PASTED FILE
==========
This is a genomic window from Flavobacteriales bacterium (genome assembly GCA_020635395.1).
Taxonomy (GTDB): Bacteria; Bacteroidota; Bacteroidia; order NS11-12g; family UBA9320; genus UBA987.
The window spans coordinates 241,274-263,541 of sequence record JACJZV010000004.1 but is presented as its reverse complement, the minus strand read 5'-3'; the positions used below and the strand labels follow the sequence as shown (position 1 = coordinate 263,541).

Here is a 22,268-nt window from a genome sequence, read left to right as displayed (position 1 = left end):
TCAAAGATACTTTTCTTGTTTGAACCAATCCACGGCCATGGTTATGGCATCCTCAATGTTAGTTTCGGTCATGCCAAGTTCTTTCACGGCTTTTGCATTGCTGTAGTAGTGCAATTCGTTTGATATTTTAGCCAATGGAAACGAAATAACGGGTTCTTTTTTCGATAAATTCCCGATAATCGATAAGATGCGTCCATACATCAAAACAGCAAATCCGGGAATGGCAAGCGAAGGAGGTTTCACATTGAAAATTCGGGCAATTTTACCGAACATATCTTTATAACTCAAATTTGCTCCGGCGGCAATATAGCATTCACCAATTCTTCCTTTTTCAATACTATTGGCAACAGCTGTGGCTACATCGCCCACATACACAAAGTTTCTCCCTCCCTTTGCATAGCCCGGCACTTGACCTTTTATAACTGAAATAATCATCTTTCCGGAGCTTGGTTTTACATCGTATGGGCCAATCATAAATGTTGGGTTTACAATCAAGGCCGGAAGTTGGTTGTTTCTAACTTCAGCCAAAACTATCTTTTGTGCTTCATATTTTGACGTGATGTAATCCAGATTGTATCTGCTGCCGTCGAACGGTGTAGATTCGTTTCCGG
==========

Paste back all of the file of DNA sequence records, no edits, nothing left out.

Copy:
This is a genomic window from Flavobacteriales bacterium (genome assembly GCA_020635395.1).
Taxonomy (GTDB): Bacteria; Bacteroidota; Bacteroidia; order NS11-12g; family UBA9320; genus UBA987.
The window spans coordinates 241,274-263,541 of sequence record JACJZV010000004.1 but is presented as its reverse complement, the minus strand read 5'-3'; the positions used below and the strand labels follow the sequence as shown (position 1 = coordinate 263,541).

Here is a 22,268-nt window from a genome sequence, read left to right as displayed (position 1 = left end):
TCAAAGATACTTTTCTTGTTTGAACCAATCCACGGCCATGGTTATGGCATCCTCAATGTTAGTTTCGGTCATGCCAAGTTCTTTCACGGCTTTTGCATTGCTGTAGTAGTGCAATTCGTTTGATATTTTAGCCAATGGAAACGAAATAACGGGTTCTTTTTTCGATAAATTCCCGATAATCGATAAGATGCGTCCATACATCAAAACAGCAAATCCGGGAATGGCAAGCGAAGGAGGTTTCACATTGAAAATTCGGGCAATTTTACCGAACATATCTTTATAACTCAAATTTGCTCCGGCGGCAATATAGCATTCACCAATTCTTCCTTTTTCAATACTATTGGCAACAGCTGTGGCTACATCGCCCACATACACAAAGTTTCTCCCTCCCTTTGCATAGCCCGGCACTTGACCTTTTATAACTGAAATAATCATCTTTCCGGAGCTTGGTTTTACATCGTATGGGCCAATCATAAATGTTGGGTTTACAATCAAGGCCGGAAGTTGGTTGTTTCTAACTTCAGCCAAAACTATCTTTTGTGCTTCATATTTTGACGTGATGTAATCCAGATTGTATCTGCTGCCGTCGAACGGTGTAGATTCGTTTCCGG